Paris Dog Cemetery
Le Cimetière des chiens d'Asnières-sur-Seine
The celebrated Parisian cemeteries of Père Lachaise, Montparnasse, and Montmartre have long been popular attractions with thanatophilic tourists--but for the pet fanciers among us, the (said to be the world's oldest public pet cemetery) may be the most appealing graveyard in France.
Le Cimetière des Chiens lies just outside the city, in the suburb of Asnières-sur-Seine. It's easy to reach via the Métro and a short walk (see our illustrated directions), and if you've got time, it offers a pleasant break from more crowded tourist attractions in central Paris.
A bit of history:
The Cimetière des Chiens owes its beginnings to a law that was passed in 1898, when the Paris city government declared that dead pets couldn't just be tossed out with the trash or dumped in the Seine, but had to be buried in hygienic graves at least 100 meters from the nearest dwelling.
Attorney Georges Harmois and journalist Marguerite Durand quickly conceived the idea of a "cemetery for dogs and other domestic animals" on the outskirts of Paris. In June, 1899, digging began on a narrow parcel of riverfront land in Asnières-sur-Seine.
The new cemetery opened for business that summer, and over the years more than 40,000 animals have been buried in the Cimetière des Chiens--not just dogs, but also cats, a racehorse, a lion, a monkey, and domestic animals such as rabbits, hamsters, mice, birds, and fish.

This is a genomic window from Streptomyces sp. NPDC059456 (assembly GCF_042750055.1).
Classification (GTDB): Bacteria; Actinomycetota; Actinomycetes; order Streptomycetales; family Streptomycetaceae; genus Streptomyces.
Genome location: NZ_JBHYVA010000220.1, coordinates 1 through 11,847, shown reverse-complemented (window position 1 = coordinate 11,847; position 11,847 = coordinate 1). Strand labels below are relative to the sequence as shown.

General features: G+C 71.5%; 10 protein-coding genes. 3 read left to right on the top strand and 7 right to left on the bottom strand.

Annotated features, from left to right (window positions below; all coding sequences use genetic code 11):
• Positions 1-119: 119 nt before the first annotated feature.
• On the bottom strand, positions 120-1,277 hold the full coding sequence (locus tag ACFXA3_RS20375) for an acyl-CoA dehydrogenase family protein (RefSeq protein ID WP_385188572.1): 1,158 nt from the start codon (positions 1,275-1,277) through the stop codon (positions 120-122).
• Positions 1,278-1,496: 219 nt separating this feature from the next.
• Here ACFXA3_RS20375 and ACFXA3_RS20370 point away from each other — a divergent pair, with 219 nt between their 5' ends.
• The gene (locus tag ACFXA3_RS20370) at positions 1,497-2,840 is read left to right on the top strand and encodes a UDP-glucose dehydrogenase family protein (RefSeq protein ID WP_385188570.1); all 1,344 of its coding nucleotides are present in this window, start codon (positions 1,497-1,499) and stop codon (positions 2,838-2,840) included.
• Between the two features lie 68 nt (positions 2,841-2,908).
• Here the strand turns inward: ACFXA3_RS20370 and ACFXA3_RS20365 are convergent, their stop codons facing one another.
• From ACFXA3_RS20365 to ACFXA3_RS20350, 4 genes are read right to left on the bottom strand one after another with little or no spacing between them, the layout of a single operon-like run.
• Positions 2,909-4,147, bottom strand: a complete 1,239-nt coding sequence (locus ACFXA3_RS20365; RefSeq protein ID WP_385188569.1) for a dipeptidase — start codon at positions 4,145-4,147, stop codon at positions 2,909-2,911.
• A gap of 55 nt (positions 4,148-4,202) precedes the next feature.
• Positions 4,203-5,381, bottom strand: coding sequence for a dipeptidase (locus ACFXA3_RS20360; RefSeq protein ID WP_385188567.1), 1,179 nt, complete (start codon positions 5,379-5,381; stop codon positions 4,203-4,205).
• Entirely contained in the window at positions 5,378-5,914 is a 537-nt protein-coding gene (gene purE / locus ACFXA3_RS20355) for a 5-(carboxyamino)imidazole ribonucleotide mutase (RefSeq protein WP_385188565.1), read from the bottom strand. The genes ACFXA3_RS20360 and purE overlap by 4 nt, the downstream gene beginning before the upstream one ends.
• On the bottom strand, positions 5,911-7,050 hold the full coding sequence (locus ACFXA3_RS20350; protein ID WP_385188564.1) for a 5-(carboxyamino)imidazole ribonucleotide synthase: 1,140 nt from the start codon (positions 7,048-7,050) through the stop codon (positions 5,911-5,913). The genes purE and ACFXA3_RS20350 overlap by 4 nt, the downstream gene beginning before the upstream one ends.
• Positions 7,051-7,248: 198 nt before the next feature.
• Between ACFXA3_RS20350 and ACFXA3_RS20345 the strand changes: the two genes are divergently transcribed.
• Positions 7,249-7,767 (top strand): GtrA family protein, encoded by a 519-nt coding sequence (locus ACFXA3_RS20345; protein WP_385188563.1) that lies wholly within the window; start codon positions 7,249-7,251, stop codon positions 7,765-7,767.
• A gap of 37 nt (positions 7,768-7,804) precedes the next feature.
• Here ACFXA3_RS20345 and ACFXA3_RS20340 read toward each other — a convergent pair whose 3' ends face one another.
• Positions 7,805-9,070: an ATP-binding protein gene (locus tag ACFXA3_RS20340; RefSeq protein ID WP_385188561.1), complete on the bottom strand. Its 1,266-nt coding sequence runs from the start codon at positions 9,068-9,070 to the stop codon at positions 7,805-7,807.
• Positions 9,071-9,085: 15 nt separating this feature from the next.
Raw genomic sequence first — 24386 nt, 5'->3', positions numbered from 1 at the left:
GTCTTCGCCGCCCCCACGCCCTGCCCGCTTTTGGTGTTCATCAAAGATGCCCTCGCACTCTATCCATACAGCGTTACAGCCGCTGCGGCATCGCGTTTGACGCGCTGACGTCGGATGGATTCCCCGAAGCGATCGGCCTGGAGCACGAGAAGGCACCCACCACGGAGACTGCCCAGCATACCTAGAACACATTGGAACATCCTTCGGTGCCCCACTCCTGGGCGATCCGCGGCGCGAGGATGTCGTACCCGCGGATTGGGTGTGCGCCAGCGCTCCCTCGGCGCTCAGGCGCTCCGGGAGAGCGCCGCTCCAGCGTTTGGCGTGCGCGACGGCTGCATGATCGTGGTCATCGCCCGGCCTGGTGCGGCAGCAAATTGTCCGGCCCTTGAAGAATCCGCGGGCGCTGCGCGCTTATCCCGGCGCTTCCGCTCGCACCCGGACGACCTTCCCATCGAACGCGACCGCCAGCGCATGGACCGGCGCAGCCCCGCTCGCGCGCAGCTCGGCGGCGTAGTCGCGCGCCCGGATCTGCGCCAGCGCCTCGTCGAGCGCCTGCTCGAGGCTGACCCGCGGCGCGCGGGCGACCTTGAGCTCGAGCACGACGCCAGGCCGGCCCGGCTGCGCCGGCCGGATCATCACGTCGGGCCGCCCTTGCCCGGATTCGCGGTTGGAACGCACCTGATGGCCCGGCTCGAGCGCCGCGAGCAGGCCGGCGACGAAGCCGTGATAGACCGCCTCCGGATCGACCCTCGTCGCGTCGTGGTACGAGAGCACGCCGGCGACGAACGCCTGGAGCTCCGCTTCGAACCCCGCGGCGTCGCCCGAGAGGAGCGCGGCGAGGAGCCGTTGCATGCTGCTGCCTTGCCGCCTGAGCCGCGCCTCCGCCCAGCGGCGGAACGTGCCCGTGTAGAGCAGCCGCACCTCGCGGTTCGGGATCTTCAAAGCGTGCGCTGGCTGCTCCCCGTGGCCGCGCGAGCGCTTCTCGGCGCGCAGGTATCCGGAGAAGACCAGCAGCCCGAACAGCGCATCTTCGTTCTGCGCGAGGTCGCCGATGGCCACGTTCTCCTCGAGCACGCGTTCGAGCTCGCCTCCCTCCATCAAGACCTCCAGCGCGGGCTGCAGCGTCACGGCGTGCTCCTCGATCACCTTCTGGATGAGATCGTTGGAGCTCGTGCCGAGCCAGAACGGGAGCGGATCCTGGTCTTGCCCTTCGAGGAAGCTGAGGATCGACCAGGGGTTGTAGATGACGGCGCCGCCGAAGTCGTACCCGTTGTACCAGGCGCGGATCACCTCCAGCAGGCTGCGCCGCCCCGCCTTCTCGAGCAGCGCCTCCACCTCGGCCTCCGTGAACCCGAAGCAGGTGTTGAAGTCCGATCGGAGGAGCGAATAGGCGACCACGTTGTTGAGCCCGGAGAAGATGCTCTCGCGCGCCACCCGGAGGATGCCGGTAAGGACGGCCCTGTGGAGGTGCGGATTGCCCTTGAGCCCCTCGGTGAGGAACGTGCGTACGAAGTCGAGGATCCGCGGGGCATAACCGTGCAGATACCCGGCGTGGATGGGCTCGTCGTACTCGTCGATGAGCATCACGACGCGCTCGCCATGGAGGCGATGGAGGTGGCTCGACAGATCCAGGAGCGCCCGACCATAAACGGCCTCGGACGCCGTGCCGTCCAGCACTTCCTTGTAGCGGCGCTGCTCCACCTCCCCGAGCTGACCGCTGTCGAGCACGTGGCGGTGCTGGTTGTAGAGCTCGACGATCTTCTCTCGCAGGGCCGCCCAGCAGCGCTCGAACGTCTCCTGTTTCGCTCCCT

What you'll see:
The Cimetière des Chiens is a long, narrow cemetery with attractively landscaped grounds that overlook the Seine. The neatly laid-out rows of graves include tombstones and other monuments from the late 19th Century to the present day, many with statues or photos of beloved pets.
You'll find a large monument to Barry (the world's most famous St. Bernard), a tomb for police dogs, and a monument to the 40,000th animal buried within the graveyard's walls (a stray dog that was run over by a car near the cemetery gates in 1958).
You'll also encounter plenty of living cats, who live in a shelter on the grounds and like to sun themselves on the tombs.
In this article, we've provided visitor information and captioned photos of Le Cimetière des chiens d'Asnières-sur-Seine.
We recommend a visit for anyone who's fond of animals--and especially for families with young children, who may find a pet cemetery more interesting (and less overwhelming) than the great human nécropoles of Paris.
Opening hours and fees:
The Cimetière des Chiens is open daily (except Mondays) year-round.
The gates open at 10 a.m. Closing time is 6 p.m. (March 16 to October 15) or 4:30 p.m. (October 16 - March 15).
Entry costs 3,50 euros for adults and 1,50 euro for children from 6 to 12. Children under 6 are free.
Unless they're dead and buried, dogs must be on a short leash.
For more information, including a map of the cemetery, visit the dog cemetery page at Asnieres-sur-seine.fr.
How to get there:
The cemetery is located next to the Pont de Clichy bridge in the suburb of Asnières-sur-Seine, just across the river from Clichy and Paris. Free parking is available.
From Paris, you can reach the Cimetière des Chiens by Paris Métro and an easy 15-minute stroll on a level sidewalk from the Marie de Cliche station.